Meet Seattle City Light volunteer, Bob Weeks. Bob, along with the occasional help of family and friends, has spent the past year working tirelessly within a utility transmission corridor next to the Duwamish River. During his weekly visits, he mulches native plants, cuts back and digs invasive Himalayan Blackberries as well as other noxious weeds.
Bob’s site is adjacent to Tukwila’s Cecil B. Moses Park and part of North Wind’s Weir, a habitat restoration project on the Duwamish River. The stewardship of this site began with Bob’s sister, Pam. She began removing non-native blackberries and planting native plants several years ago as part of a volunteer party for her 70th birthday celebration. Last fall, Bob noticed the native plants that Pam and her party planted were being overgrown with blackberries. As a result, Bob picked up a shovel (technically, a Pulaski), clippers, and got to work.
Bob’s restoration work began as a child when he dug up non-native blackberries at his family home in West Seattle, replacing them with native conifer trees. Sixty years later, most of them are still thriving. As young boys, Bob and his brother played on Harbor Island while their father worked on a boat at the nearby Jim Clark Marina. Later he canoed around the lower Duwamish and began exploring upriver by kayak. Eventually he took a Duwamish River Cleanup Coalition tour of the river led by B.J. Cummings.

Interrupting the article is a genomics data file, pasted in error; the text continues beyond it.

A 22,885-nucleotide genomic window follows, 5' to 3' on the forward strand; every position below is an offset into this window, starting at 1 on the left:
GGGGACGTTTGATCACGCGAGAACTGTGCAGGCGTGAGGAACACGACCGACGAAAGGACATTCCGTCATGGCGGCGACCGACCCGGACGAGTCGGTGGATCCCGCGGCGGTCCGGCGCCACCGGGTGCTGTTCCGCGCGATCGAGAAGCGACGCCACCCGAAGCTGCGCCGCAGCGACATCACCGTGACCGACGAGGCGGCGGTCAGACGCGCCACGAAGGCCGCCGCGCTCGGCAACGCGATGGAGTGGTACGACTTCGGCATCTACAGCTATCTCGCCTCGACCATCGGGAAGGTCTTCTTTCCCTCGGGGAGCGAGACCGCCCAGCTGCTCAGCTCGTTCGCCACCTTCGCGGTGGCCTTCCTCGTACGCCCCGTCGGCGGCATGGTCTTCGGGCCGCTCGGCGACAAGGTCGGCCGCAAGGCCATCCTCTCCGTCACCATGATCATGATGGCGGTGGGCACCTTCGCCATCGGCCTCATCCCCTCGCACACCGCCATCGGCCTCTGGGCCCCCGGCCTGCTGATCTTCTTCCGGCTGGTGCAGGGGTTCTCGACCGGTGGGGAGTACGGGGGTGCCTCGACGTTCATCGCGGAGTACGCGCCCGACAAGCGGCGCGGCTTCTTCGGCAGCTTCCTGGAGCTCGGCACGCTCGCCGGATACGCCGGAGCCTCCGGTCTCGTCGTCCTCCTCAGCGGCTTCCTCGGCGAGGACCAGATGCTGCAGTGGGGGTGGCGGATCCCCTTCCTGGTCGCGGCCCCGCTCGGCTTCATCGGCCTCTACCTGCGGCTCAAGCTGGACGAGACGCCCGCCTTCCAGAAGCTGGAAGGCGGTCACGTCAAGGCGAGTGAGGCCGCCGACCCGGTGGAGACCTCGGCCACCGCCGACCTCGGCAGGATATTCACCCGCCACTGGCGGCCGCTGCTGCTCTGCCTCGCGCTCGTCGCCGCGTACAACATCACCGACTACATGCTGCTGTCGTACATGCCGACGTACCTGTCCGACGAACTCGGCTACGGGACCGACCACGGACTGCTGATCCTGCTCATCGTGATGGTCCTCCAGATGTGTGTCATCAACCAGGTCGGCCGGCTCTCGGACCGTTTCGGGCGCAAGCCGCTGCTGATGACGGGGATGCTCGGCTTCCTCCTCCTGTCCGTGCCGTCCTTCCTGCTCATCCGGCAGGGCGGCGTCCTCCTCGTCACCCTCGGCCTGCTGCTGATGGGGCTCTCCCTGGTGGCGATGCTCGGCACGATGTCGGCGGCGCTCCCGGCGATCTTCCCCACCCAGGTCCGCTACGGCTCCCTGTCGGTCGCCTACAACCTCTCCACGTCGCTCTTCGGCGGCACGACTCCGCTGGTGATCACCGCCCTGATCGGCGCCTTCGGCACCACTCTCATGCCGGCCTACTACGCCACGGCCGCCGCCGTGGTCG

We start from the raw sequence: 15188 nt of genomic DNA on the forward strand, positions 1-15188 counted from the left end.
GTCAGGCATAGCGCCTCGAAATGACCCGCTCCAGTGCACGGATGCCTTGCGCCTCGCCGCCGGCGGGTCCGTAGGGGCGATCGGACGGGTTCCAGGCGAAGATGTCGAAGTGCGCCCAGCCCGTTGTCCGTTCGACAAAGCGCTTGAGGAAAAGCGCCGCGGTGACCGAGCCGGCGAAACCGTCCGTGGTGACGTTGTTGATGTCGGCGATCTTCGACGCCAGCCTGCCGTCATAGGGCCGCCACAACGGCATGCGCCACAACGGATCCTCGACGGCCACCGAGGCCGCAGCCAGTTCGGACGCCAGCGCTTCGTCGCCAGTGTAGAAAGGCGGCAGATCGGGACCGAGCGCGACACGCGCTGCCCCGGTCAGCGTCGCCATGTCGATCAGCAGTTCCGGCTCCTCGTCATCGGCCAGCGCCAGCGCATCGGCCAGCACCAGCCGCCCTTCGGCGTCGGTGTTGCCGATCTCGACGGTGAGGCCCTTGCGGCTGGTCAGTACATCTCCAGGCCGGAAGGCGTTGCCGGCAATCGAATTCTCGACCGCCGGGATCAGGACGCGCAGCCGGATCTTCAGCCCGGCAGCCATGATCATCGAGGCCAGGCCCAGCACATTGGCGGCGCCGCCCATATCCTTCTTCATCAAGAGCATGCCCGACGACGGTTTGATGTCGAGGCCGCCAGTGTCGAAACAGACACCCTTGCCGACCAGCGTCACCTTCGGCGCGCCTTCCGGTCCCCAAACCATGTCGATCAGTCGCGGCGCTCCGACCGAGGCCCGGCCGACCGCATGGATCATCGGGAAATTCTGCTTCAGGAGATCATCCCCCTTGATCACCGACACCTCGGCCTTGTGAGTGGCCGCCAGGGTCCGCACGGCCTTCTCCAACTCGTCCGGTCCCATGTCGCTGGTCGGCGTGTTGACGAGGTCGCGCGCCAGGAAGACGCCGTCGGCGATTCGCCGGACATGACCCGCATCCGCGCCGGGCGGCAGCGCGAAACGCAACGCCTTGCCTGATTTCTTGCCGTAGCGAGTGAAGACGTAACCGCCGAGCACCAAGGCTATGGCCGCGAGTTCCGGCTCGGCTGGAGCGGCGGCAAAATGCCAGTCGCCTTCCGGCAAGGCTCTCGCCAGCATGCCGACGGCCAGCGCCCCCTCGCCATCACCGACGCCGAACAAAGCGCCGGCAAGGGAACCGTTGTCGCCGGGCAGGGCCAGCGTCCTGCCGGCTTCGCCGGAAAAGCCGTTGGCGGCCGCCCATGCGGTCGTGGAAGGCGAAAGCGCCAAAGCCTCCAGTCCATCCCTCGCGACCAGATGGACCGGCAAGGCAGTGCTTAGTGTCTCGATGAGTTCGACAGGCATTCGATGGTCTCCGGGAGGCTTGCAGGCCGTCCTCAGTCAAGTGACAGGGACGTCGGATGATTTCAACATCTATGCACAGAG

His connection to the Duwamish continues through his restoration work. While volunteering at his site, he enjoys seeing Bald Eagles, Ospreys, Herons, King Fishers and other birds and critters that grace the Duwamish River. Freeing native plants from the blackberry overstory and adding new native plants serves the Duwamish River and its native salmon runs. Bob’s stewardship is motivated by his appreciation of the Duwamish River’s history and restoration efforts. Thank you so much for your time, energy and dedication, Bob!